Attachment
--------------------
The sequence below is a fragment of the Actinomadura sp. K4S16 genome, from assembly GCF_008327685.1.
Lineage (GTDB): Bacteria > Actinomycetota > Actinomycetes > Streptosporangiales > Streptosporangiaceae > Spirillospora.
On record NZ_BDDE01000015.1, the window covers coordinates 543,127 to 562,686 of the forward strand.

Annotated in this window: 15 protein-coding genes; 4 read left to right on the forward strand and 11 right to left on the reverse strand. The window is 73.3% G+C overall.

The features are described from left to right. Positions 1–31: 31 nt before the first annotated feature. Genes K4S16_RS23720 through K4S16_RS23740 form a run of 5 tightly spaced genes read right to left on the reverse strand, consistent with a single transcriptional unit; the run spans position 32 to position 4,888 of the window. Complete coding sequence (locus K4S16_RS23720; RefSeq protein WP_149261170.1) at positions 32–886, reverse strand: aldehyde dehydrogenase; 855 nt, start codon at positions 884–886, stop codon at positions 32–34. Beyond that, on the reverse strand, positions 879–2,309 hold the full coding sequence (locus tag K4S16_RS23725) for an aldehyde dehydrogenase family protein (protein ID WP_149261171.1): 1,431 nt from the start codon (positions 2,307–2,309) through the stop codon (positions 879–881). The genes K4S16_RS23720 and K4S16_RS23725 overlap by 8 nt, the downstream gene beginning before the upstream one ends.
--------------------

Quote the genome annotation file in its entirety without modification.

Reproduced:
The sequence below is a fragment of the Actinomadura sp. K4S16 genome, from assembly GCF_008327685.1.
Lineage (GTDB): Bacteria > Actinomycetota > Actinomycetes > Streptosporangiales > Streptosporangiaceae > Spirillospora.
On record NZ_BDDE01000015.1, the window covers coordinates 543,127 to 562,686 of the forward strand.

Annotated in this window: 15 protein-coding genes; 4 read left to right on the forward strand and 11 right to left on the reverse strand. The window is 73.3% G+C overall.

The features are described from left to right. Positions 1–31: 31 nt before the first annotated feature. Genes K4S16_RS23720 through K4S16_RS23740 form a run of 5 tightly spaced genes read right to left on the reverse strand, consistent with a single transcriptional unit; the run spans position 32 to position 4,888 of the window. Complete coding sequence (locus K4S16_RS23720; RefSeq protein WP_149261170.1) at positions 32–886, reverse strand: aldehyde dehydrogenase; 855 nt, start codon at positions 884–886, stop codon at positions 32–34. Beyond that, on the reverse strand, positions 879–2,309 hold the full coding sequence (locus tag K4S16_RS23725) for an aldehyde dehydrogenase family protein (protein ID WP_149261171.1): 1,431 nt from the start codon (positions 2,307–2,309) through the stop codon (positions 879–881). The genes K4S16_RS23720 and K4S16_RS23725 overlap by 8 nt, the downstream gene beginning before the upstream one ends.